The search for an actor to fill the role of Nechaev began. Nobody fit. Some seemed too "big," and others too "small." The main thing: there wasn’t an actor in whom some artistic suffering was combined with the sort of ambiguity that comes off not as a defect, but as a positive attribute of the character.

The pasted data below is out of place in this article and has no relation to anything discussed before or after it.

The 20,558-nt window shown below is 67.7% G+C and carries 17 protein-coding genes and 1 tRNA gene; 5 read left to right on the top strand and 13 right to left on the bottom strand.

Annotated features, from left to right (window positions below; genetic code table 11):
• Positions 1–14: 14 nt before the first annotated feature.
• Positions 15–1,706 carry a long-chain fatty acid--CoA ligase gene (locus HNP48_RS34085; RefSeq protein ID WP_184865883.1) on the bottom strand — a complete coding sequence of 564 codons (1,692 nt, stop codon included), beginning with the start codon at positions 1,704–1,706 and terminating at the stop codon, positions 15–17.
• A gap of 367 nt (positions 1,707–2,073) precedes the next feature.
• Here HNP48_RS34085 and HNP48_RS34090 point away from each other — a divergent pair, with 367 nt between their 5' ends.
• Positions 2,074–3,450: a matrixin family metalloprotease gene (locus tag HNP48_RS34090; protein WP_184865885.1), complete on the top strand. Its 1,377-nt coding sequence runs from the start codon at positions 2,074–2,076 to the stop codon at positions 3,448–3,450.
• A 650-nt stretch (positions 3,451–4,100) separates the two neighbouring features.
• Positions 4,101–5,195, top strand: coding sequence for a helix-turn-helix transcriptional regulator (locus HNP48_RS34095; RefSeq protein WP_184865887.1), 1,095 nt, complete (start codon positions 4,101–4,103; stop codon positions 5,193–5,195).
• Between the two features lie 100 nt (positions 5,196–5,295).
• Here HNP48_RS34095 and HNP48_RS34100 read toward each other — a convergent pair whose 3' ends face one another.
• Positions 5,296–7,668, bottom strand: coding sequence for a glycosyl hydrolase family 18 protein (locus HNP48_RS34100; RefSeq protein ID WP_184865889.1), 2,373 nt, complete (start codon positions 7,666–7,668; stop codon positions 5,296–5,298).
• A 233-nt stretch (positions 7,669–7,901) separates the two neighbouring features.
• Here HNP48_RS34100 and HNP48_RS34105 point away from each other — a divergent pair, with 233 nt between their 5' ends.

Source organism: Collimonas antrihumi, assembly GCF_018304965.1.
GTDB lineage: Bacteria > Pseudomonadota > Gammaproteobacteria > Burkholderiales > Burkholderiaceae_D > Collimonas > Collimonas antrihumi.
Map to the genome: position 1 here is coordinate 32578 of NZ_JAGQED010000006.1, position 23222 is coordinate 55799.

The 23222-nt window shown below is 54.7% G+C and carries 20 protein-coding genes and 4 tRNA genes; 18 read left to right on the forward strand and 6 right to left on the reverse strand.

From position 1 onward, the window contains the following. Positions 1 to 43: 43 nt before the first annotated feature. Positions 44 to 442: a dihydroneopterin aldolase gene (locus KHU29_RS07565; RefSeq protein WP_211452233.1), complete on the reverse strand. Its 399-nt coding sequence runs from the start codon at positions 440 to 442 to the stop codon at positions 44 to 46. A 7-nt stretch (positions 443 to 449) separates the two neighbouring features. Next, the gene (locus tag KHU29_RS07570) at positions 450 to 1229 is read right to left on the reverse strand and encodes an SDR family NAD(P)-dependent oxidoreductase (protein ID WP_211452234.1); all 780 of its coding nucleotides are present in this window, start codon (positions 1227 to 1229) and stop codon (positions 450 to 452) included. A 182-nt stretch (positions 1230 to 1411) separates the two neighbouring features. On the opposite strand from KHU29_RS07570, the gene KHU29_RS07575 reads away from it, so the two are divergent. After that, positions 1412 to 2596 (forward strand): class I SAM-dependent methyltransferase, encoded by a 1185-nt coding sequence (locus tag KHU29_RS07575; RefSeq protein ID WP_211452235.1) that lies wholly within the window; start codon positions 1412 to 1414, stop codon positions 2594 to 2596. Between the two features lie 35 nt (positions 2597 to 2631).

It was this “ambiguity,” and sometimes even “porousness,” which can make an artist either capable of a complete depiction and impersonation, or seem diffused and cut-off from everything that doesn’t concern him. In our theatre, Aleksandr Shirvindt could have been such an actor, but his perennial fascination with “kapustniks” and sketch comedy turned the gentle ambiguity in his character into mocking bile. There just wasn’t enough of that very suffering of which I spoke previously.